Tuesday, October 04, 2005

How To Not Write A Review Without Really Trying Step One: Don't Mention the Film.

Jason and the Argonauts
1963, USA
Don Chaffey

Nostalgia is a funny thing. It makes one long for things that childhood once made special, things that now hold no intrinsic meaning save the memories they hold, like Fraggle Rock episodes, or that creepy bachelor uncle who smells like old leather and sour wine and triggers sense memories of dark closets and “Dr. Finger”. The problem with thinking about things you loved as a child is, frankly, that you’re stupid when you’re young. I’m not talking about the drinking too many Jello shooters, doing two guys at once in an alley , setting a hobo on fire with lighter fluid just to hear him burn kind of stupid. I’m talking stupid stupid, like the kind of people who do Ali G impersonations and text message Total Request Live. Kids are dumb, no matter how cute they are or how well they can spell ‘funicular’. And the best part is, when they grow up, you can make a killing reminding them of how stupid they were, by silk-screening a Deceptecons logo on an American Apparel shirt and selling it to pimpled film students on their way to a comic convention at the local Marriott. I, for one, do not take kindly to be reminded of past idiocies, which is why I burned my high school yearbook and killed anyone who remembers me with a devilock.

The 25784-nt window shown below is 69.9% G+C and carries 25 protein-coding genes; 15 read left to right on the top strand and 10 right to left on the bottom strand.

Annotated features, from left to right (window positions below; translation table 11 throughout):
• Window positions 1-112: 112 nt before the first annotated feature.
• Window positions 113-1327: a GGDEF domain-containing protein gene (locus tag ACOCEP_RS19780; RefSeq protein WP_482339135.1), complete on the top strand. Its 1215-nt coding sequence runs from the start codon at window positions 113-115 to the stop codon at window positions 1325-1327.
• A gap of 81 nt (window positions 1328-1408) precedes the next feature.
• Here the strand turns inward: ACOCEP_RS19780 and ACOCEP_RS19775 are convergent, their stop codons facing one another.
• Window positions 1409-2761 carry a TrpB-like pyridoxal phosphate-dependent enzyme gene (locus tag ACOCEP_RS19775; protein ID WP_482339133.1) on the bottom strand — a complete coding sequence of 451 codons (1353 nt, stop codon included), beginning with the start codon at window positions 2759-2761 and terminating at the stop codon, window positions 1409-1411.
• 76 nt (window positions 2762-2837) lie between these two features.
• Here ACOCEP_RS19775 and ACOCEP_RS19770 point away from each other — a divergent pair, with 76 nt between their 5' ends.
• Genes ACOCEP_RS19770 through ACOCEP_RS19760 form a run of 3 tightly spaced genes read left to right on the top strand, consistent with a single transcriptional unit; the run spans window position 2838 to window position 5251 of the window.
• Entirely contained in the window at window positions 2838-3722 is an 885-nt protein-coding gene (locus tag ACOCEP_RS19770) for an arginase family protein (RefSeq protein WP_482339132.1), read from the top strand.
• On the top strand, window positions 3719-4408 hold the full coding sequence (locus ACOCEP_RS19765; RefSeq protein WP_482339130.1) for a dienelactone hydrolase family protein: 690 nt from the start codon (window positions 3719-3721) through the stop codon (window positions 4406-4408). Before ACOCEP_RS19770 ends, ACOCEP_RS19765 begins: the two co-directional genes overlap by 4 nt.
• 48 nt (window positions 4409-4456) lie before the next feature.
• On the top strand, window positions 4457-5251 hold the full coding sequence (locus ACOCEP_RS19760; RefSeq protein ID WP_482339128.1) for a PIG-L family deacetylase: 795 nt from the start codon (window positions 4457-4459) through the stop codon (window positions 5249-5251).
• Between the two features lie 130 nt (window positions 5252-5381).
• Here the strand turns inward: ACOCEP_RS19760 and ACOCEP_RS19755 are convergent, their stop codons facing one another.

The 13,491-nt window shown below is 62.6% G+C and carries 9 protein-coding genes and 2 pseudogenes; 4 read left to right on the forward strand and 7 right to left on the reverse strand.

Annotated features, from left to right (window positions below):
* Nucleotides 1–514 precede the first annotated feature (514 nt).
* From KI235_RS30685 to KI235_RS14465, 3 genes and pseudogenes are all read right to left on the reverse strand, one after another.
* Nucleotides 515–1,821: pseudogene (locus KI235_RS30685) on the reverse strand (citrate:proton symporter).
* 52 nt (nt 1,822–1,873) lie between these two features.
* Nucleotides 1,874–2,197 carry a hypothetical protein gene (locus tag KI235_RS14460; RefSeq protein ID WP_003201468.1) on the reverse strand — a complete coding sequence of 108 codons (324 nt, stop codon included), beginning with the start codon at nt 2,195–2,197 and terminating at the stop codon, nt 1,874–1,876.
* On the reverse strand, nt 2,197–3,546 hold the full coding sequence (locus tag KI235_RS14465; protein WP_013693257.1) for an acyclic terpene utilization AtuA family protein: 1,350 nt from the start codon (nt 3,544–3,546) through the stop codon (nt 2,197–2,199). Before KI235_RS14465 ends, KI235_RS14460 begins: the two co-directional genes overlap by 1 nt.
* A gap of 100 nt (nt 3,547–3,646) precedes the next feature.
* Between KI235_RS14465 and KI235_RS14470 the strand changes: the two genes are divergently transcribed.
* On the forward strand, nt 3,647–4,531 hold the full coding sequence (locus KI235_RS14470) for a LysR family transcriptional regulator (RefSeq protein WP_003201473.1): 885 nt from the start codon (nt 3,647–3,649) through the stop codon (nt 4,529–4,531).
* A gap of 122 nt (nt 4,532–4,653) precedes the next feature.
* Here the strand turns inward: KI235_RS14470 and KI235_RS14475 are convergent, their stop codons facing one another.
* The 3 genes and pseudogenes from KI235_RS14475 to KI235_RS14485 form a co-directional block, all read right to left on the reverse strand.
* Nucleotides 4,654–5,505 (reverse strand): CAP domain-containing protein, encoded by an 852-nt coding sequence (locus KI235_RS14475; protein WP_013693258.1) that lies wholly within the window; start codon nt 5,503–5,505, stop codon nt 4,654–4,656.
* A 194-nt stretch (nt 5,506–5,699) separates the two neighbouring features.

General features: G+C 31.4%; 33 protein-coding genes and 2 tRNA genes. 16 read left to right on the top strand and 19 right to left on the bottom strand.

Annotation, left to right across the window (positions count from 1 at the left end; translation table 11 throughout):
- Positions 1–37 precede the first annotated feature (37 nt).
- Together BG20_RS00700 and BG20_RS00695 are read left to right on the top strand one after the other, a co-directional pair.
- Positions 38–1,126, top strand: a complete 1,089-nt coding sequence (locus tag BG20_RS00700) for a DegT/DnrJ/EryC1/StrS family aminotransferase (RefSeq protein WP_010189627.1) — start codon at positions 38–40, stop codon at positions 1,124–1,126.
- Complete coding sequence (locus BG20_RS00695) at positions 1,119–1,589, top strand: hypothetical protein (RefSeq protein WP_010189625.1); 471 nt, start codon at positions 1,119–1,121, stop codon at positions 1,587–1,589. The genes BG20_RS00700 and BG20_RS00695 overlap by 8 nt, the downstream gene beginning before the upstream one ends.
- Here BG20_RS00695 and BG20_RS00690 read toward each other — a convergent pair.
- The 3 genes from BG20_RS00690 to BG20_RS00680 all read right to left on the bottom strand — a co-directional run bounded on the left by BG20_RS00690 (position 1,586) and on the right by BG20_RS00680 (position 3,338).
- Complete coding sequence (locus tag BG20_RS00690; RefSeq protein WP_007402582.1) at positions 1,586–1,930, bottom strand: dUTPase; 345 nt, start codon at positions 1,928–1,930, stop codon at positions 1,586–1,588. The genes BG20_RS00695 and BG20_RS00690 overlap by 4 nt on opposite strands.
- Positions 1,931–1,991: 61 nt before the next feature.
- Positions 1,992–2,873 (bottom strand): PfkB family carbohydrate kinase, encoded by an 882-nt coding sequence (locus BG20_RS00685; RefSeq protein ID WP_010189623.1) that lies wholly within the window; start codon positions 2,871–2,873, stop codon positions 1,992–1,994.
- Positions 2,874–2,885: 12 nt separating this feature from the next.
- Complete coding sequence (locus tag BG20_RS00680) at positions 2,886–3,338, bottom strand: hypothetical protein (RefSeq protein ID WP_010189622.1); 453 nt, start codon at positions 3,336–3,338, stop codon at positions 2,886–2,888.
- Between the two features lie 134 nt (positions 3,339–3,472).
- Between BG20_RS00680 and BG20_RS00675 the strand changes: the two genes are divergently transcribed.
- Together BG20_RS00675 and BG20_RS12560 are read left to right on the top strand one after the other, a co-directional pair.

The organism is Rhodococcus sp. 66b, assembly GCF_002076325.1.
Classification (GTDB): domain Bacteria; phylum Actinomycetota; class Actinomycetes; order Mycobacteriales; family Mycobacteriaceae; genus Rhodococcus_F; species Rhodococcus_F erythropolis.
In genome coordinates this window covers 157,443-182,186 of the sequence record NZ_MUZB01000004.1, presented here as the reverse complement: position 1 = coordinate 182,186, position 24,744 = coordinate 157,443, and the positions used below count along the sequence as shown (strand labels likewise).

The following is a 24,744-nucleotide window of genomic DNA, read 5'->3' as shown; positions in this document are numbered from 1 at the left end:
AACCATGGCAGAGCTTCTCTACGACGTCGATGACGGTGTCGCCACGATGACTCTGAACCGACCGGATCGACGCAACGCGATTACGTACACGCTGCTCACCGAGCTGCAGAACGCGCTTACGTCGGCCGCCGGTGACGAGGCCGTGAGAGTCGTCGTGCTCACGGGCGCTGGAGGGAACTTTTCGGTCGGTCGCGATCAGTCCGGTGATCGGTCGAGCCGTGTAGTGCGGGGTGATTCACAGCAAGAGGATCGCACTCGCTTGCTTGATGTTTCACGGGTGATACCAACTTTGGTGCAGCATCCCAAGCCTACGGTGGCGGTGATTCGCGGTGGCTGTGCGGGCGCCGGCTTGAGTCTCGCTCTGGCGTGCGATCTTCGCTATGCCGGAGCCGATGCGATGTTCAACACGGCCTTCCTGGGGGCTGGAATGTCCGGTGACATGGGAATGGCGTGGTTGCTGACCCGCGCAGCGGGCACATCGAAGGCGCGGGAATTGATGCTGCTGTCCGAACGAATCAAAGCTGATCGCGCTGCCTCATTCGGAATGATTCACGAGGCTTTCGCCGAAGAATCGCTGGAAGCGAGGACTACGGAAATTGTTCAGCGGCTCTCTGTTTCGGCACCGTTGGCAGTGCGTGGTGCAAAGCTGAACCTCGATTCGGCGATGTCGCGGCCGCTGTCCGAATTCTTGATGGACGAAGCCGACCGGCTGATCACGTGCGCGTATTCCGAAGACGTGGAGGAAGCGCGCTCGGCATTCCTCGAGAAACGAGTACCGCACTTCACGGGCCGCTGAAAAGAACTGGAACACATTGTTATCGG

Ladies and gentlemen: The Reverse Mullet.

Fortunately, I am not subject to fits of childhood nostalgia. A babe of the 80s, regressive hypnotherapy and repressed memory treatment has ensured that I remember nothing of that decade save ritual Satanic abuse and the odd Wham! single, so they only thing I have to be nostalgic about is what I can remember of the 1990s. And that doesn’t leave much to look fondly upon, unless you’re a big fan of lenticular Spiderman covers and R&B stars with pencil-thin mustaches licking their lips like they’re made of black licorice. I resisted many a fad as a child, from New Kids On The Block shoelaces to Biker Mice From Mars. To this day, I have yet to see a Teenage Mutant Ninja Turtles movie, and the only use I had for GI Joes was to burn those of my next door neighbor at the Popsicle stick for witch-craft and sodomy. The problem with nostalgia is that it causes people to look back on bad films with crap-colored glasses, which, like trying to read a stop sign through the left lens of 3D goggles, doesn’t allow you to see these movies for what they are. Most movies target to children are lightening-paced flashes of color and jokes about passing gas, which remains thrilling to the type of people who TiVo Prison Break but is baffling to the rest of us. It leads to the kind of people who bitch about the new Star Wars trilogy in comparison to the old, which to me is as ridiculous as complaining about a new marshmallow color in Lucky Charms. All six movies are like Care Bears in space, designed to sell toys and keep the kids quiet on a Saturday afternoon. Jar Jar isn’t treading any ground an Ewok hasn’t chirped himself to death on, and the fact that the Yoda’s now done by computers instead of by muppet doesn’t change the fact that he’s a Zen Kermit for toddlers.